As an older Bostonian, a retired musician now in my eighties, I can perhaps shed some light on this deplorable situation. Almost 50 years ago I came to know NEC Preparatory School’s first director, Frances Lanier, and through her came to take an interest in the community outreach program that she had founded. How proud Frances would be of her school today! Over the years, NEC Preparatory School has evolved into an extraordinary educational institution, surely one of the finest in the world. In the last 30 years, two people in particular, Benjamin Zander and Mark Churchill, have shaped and guided the energies and efforts of its talented and dedicated faculty with uncommon vision, idealism and skill. Early on, I heard Zander, a brilliant young English ‘cellist fired by his experiences at the Yehudi Menuhin school, taking his first steps as a conductor. Decades later, I have not forgotten the uncommonly elegant and flexible performance of a Boyce symphony that he led with his newly founded Youth Chamber Orchestra. I thought of it again recently when I heard him lead that orchestra’s successor, the Youth Philharmonic Orchestra, in an astonishing performance of Mahler’s 9th symphony, an achievement that would not have been imaginable in earlier years. In the intervening decades, I have witnessed the gradual development of the orchestra in size and skill. One thing has never changed, however: the consistently committed and inspired nature of the music making, and the evident love of every member for what they were doing, and for each other. This, I attribute to Benjamin Zander, who may never do an uncontroversial thing in his life, but who, at age 72, has for more than half a century dedicated himself utterly to the care, the education, and the ultimate success of the children in his charge. 2011 was a Mahler year, and Mr. Zander led his orchestra on a Mahler pilgrimage to Austria and the Czech Republic, apparently and incomprehensibly much to the displeasure of NEC’s president, to teach them to love and understand that great composer’s life and work.
    I understand that the usually reserved Viennese audiences were ecstatic after Zander led their performance in the sold-out Musikverein. Shortly after that tour, President Woodcock forced Zander to resign the directorship of the orchestra that he had founded and guided for nearly 40 years. Why? I believe an explanation is called for. None has been given.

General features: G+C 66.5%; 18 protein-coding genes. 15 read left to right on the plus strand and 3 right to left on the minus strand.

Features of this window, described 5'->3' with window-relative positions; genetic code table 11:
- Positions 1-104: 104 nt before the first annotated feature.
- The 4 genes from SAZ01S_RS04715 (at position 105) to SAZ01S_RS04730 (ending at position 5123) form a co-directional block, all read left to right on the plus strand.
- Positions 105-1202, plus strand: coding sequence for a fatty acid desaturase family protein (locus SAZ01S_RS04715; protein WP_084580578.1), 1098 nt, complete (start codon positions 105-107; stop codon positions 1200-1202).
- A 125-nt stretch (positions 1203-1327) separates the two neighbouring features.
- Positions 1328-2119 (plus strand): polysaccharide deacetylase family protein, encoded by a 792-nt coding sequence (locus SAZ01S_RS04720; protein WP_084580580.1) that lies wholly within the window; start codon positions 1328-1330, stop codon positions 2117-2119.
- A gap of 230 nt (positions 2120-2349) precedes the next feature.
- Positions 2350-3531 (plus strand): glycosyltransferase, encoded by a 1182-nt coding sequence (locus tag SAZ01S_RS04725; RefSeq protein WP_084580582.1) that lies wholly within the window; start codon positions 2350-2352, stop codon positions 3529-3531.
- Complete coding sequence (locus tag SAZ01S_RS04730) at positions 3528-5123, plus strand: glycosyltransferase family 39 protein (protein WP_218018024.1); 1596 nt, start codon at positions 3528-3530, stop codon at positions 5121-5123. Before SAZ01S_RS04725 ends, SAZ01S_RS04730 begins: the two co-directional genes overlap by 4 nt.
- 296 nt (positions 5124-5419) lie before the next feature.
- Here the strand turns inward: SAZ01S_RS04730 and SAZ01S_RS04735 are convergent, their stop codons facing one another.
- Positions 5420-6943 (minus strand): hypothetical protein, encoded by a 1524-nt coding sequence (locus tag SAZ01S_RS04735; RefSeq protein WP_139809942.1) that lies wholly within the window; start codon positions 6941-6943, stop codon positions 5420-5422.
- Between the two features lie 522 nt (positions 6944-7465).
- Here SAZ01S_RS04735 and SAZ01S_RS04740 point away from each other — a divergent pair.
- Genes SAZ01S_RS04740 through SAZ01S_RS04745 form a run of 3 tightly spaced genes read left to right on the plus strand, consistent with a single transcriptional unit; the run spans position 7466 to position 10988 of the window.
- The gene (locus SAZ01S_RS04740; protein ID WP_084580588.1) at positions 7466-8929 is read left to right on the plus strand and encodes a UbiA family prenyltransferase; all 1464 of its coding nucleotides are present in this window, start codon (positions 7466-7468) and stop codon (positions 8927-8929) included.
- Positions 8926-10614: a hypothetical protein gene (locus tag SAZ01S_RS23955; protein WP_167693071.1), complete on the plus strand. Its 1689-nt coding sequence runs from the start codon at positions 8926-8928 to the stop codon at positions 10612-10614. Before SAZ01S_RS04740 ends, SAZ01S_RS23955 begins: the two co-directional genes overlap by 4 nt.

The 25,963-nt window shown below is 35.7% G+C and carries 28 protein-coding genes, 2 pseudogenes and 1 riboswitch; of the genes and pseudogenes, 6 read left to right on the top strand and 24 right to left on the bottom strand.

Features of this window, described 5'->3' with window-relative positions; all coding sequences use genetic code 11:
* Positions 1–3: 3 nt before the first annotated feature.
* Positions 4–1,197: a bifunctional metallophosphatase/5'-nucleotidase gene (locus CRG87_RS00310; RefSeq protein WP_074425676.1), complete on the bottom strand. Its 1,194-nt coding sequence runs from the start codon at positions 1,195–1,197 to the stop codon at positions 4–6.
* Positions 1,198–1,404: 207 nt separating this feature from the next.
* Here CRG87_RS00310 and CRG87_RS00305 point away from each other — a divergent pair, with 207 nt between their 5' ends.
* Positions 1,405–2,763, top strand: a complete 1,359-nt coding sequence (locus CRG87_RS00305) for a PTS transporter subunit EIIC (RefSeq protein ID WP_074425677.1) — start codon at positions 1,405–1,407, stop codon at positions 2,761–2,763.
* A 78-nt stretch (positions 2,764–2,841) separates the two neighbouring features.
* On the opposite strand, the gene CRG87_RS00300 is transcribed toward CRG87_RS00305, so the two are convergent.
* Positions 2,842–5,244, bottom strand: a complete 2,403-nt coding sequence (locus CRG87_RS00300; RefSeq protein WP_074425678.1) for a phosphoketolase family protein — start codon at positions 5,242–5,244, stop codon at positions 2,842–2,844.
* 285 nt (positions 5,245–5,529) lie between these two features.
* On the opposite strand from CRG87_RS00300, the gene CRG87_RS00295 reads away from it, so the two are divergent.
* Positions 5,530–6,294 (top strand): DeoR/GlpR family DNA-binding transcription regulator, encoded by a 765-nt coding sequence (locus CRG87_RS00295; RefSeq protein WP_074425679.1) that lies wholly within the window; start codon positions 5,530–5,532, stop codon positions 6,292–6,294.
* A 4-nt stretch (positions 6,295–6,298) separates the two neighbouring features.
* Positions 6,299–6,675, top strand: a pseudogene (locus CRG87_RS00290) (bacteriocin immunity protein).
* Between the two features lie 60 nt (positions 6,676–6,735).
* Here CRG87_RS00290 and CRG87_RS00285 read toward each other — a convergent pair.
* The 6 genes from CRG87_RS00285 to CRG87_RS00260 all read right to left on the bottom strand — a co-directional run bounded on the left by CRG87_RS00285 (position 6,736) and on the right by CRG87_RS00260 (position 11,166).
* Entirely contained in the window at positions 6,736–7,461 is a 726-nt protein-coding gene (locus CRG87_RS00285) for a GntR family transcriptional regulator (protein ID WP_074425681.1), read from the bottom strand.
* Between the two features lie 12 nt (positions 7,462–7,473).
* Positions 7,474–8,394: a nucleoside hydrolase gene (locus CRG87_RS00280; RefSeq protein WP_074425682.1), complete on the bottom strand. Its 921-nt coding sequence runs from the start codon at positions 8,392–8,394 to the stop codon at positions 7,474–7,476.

When Mark Churchill took over as director around 1980, the Preparatory School had fallen on hard times. The various community branches from Frances Lanier’s time had fallen away, and the preparatory school was in danger of being done away with altogether. Over three decades, Churchill, aided by his wife MaryLou, the former principal second violin of the Boston Symphony, succeeded not only in building the Preparatory school into a world-class institution, but his vision led to the founding of other important institutions and programs such as Project STEP (for minorities), the NEC association with the Walnut Hill School for the Performing Arts (on the Menuhin School model), the Conservatory Lab Charter School (an arts school for children), and the Youth Orchestra of the Americas. Churchill was one of the first to recognize the potential of Venezuela’s El Sistema, and he forged a bond between El Sistema and NEC.
    Many of us believe that El Sistema is the greatest music program in the world, and that its founder, Mr. Abreu, should receive a Nobel prize for his work.
    Benjamin Zander has been intimately involved with these programs from their inception.
    For his thirty years of visionary and successful leadership, Churchill, whose beloved wife had recently died leaving him with the care of two young daughters, was celebrated at NEC with a testimonial dinner. A week or so later President Woodcock forced him to resign his position as Dean of the Preparatory School. Why? I believe an explanation is called for. None has been given. One consequence: NEC’s bond with El Sistema, which held enormous promise for the future, was substantially broken, and other institutions, such as Bard College, the Longy School of Music and the Los Angeles Philharmonic moved in to compete with Churchill’s (formerly NEC’s) El Sistema USA.